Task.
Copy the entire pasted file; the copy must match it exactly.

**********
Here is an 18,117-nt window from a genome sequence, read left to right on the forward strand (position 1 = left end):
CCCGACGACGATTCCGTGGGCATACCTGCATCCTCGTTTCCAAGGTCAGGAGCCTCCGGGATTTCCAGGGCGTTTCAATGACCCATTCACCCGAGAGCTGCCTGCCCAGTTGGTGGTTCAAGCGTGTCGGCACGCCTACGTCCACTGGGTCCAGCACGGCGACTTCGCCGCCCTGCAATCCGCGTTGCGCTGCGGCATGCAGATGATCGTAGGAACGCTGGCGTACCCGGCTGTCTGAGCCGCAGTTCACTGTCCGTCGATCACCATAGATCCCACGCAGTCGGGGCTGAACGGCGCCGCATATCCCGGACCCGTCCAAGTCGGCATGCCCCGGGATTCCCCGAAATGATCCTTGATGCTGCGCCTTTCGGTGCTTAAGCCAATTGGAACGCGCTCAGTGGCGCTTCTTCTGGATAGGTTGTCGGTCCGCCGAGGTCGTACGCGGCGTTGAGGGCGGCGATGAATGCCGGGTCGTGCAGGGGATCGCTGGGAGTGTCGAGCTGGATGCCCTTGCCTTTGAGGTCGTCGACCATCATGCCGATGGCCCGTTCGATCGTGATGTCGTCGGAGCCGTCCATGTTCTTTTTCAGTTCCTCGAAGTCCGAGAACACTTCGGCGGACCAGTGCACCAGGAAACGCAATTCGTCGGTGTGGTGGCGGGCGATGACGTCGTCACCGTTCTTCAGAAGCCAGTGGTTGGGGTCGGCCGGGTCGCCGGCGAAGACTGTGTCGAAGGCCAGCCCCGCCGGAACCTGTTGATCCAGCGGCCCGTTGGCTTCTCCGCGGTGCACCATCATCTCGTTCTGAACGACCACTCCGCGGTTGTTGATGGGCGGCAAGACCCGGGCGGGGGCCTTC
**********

Here is an 18,117-nt window from a genome sequence, read left to right on the forward strand (position 1 = left end):
CCCGACGACGATTCCGTGGGCATACCTGCATCCTCGTTTCCAAGGTCAGGAGCCTCCGGGATTTCCAGGGCGTTTCAATGACCCATTCACCCGAGAGCTGCCTGCCCAGTTGGTGGTTCAAGCGTGTCGGCACGCCTACGTCCACTGGGTCCAGCACGGCGACTTCGCCGCCCTGCAATCCGCGTTGCGCTGCGGCATGCAGATGATCGTAGGAACGCTGGCGTACCCGGCTGTCTGAGCCGCAGTTCACTGTCCGTCGATCACCATAGATCCCACGCAGTCGGGGCTGAACGGCGCCGCATATCCCGGACCCGTCCAAGTCGGCATGCCCCGGGATTCCCCGAAATGATCCTTGATGCTGCGCCTTTCGGTGCTTAAGCCAATTGGAACGCGCTCAGTGGCGCTTCTTCTGGATAGGTTGTCGGTCCGCCGAGGTCGTACGCGGCGTTGAGGGCGGCGATGAATGCCGGGTCGTGCAGGGGATCGCTGGGAGTGTCGAGCTGGATGCCCTTGCCTTTGAGGTCGTCGACCATCATGCCGATGGCCCGTTCGATCGTGATGTCGTCGGAGCCGTCCATGTTCTTTTTCAGTTCCTCGAAGTCCGAGAACACTTCGGCGGACCAGTGCACCAGGAAACGCAATTCGTCGGTGTGGTGGCGGGCGATGACGTCGTCACCGTTCTTCAGAAGCCAGTGGTTGGGGTCGGCCGGGTCGCCGGCGAAGACTGTGTCGAAGGCCAGCCCCGCCGGAACCTGTTGATCCAGCGGCCCGTTGGCTTCTCCGCGGTGCACCATCATCTCGTTCTGAACGACCACTCCGCGGTTGTTGATGGGCGGCAAGACCCGGGCGGGGGCCTTC